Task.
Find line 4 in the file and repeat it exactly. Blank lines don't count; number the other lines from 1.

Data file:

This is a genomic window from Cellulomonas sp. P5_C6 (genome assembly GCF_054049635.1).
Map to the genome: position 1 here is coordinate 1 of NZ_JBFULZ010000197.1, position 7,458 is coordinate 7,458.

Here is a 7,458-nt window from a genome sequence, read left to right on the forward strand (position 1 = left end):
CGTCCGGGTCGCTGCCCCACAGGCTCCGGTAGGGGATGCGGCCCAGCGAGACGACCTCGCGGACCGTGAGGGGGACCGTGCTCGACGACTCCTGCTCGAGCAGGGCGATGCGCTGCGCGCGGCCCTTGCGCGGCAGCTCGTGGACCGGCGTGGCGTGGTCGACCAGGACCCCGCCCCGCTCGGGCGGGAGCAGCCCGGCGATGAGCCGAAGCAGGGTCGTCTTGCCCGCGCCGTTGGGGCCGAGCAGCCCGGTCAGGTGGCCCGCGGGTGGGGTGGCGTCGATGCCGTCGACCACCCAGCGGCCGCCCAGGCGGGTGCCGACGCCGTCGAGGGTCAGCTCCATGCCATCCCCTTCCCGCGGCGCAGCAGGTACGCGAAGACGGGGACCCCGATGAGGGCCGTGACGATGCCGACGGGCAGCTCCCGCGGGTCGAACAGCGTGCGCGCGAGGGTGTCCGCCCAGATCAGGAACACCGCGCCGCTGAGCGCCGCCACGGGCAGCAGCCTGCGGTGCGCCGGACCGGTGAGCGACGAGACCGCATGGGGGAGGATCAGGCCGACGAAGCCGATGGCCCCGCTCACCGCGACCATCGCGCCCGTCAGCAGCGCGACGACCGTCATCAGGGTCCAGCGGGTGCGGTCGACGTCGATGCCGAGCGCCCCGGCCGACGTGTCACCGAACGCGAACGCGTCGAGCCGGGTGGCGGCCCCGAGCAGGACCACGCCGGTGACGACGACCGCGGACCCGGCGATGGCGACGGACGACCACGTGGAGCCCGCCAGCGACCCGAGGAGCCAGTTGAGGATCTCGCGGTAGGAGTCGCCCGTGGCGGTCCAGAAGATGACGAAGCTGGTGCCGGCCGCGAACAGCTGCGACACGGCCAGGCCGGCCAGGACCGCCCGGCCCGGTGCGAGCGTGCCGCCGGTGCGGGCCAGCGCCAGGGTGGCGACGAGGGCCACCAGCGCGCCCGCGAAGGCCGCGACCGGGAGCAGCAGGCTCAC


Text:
CGTCCGGGTCGCTGCCCCACAGGCTCCGGTAGGGGATGCGGCCCAGCGAGACGACCTCGCGGACCGTGAGGGGGACCGTGCTCGACGACTCCTGCTCGAGCAGGGCGATGCGCTGCGCGCGGCCCTTGCGCGGCAGCTCGTGGACCGGCGTGGCGTGGTCGACCAGGACCCCGCCCCGCTCGGGCGGGAGCAGCCCGGCGATGAGCCGAAGCAGGGTCGTCTTGCCCGCGCCGTTGGGGCCGAGCAGCCCGGTCAGGTGGCCCGCGGGTGGGGTGGCGTCGATGCCGTCGACCACCCAGCGGCCGCCCAGGCGGGTGCCGACGCCGTCGAGGGTCAGCTCCATGCCATCCCCTTCCCGCGGCGCAGCAGGTACGCGAAGACGGGGACCCCGATGAGGGCCGTGACGATGCCGACGGGCAGCTCCCGCGGGTCGAACAGCGTGCGCGCGAGGGTGTCCGCCCAGATCAGGAACACCGCGCCGCTGAGCGCCGCCACGGGCAGCAGCCTGCGGTGCGCCGGACCGGTGAGCGACGAGACCGCATGGGGGAGGATCAGGCCGACGAAGCCGATGGCCCCGCTCACCGCGACCATCGCGCCCGTCAGCAGCGCGACGACCGTCATCAGGGTCCAGCGGGTGCGGTCGACGTCGATGCCGAGCGCCCCGGCCGACGTGTCACCGAACGCGAACGCGTCGAGCCGGGTGGCGGCCCCGAGCAGGACCACGCCGGTGACGACGACCGCGGACCCGGCGATGGCGACGGACGACCACGTGGAGCCCGCCAGCGACCCGAGGAGCCAGTTGAGGATCTCGCGGTAGGAGTCGCCCGTGGCGGTCCAGAAGATGACGAAGCTGGTGCCGGCCGCGAACAGCTGCGACACGGCCAGGCCGGCCAGGACCGCCCGGCCCGGTGCGAGCGTGCCGCCGGTGCGGGCCAGCGCCAGGGTGGCGACGAGGGCCACCAGCGCGCCCGCGAAGGCCGCGACCGGGAGCAGCAGGCTCAC